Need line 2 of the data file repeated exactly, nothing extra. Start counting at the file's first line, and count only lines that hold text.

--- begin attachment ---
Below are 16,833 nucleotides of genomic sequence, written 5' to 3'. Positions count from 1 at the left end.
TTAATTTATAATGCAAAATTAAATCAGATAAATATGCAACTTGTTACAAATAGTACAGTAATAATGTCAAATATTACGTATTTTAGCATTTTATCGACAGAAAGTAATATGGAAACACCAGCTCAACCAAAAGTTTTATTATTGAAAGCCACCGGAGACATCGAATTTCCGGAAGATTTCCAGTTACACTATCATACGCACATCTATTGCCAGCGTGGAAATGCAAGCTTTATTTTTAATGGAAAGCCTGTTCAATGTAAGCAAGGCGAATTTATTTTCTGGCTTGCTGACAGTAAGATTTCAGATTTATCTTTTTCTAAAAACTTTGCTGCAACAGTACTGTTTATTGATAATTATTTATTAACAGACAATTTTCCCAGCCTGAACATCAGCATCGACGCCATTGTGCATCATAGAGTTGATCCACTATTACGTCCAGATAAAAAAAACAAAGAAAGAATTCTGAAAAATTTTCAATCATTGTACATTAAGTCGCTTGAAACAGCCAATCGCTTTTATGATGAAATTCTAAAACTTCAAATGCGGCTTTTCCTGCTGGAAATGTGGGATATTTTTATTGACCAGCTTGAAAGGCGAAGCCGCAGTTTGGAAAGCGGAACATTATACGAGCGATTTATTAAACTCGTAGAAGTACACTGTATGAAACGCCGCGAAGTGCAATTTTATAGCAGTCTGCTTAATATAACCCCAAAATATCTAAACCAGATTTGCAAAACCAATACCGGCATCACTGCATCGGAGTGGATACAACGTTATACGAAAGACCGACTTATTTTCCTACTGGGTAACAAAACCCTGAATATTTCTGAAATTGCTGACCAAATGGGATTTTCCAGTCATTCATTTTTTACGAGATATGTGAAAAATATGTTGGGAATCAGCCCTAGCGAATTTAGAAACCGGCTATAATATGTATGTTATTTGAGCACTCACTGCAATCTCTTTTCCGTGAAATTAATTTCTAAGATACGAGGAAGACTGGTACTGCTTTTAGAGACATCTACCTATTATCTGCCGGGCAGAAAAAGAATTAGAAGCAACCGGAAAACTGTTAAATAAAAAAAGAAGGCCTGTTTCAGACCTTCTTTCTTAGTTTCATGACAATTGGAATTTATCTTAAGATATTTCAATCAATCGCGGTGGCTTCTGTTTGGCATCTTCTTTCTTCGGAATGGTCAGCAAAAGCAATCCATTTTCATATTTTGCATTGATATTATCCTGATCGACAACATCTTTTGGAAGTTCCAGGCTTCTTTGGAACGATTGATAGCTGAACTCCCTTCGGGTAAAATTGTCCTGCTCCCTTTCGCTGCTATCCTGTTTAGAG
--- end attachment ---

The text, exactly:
TTAATTTATAATGCAAAATTAAATCAGATAAATATGCAACTTGTTACAAATAGTACAGTAATAATGTCAAATATTACGTATTTTAGCATTTTATCGACAGAAAGTAATATGGAAACACCAGCTCAACCAAAAGTTTTATTATTGAAAGCCACCGGAGACATCGAATTTCCGGAAGATTTCCAGTTACACTATCATACGCACATCTATTGCCAGCGTGGAAATGCAAGCTTTATTTTTAATGGAAAGCCTGTTCAATGTAAGCAAGGCGAATTTATTTTCTGGCTTGCTGACAGTAAGATTTCAGATTTATCTTTTTCTAAAAACTTTGCTGCAACAGTACTGTTTATTGATAATTATTTATTAACAGACAATTTTCCCAGCCTGAACATCAGCATCGACGCCATTGTGCATCATAGAGTTGATCCACTATTACGTCCAGATAAAAAAAACAAAGAAAGAATTCTGAAAAATTTTCAATCATTGTACATTAAGTCGCTTGAAACAGCCAATCGCTTTTATGATGAAATTCTAAAACTTCAAATGCGGCTTTTCCTGCTGGAAATGTGGGATATTTTTATTGACCAGCTTGAAAGGCGAAGCCGCAGTTTGGAAAGCGGAACATTATACGAGCGATTTATTAAACTCGTAGAAGTACACTGTATGAAACGCCGCGAAGTGCAATTTTATAGCAGTCTGCTTAATATAACCCCAAAATATCTAAACCAGATTTGCAAAACCAATACCGGCATCACTGCATCGGAGTGGATACAACGTTATACGAAAGACCGACTTATTTTCCTACTGGGTAACAAAACCCTGAATATTTCTGAAATTGCTGACCAAATGGGATTTTCCAGTCATTCATTTTTTACGAGATATGTGAAAAATATGTTGGGAATCAGCCCTAGCGAATTTAGAAACCGGCTATAATATGTATGTTATTTGAGCACTCACTGCAATCTCTTTTCCGTGAAATTAATTTCTAAGATACGAGGAAGACTGGTACTGCTTTTAGAGACATCTACCTATTATCTGCCGGGCAGAAAAAGAATTAGAAGCAACCGGAAAACTGTTAAATAAAAAAAGAAGGCCTGTTTCAGACCTTCTTTCTTAGTTTCATGACAATTGGAATTTATCTTAAGATATTTCAATCAATCGCGGTGGCTTCTGTTTGGCATCTTCTTTCTTCGGAATGGTCAGCAAAAGCAATCCATTTTCATATTTTGCATTGATATTATCCTGATCGACAACATCTTTTGGAAGTTCCAGGCTTCTTTGGAACGATTGATAGCTGAACTCCCTTCGGGTAAAATTGTCCTGCTCCCTTTCGCTGCTATCCTGTTTAGAG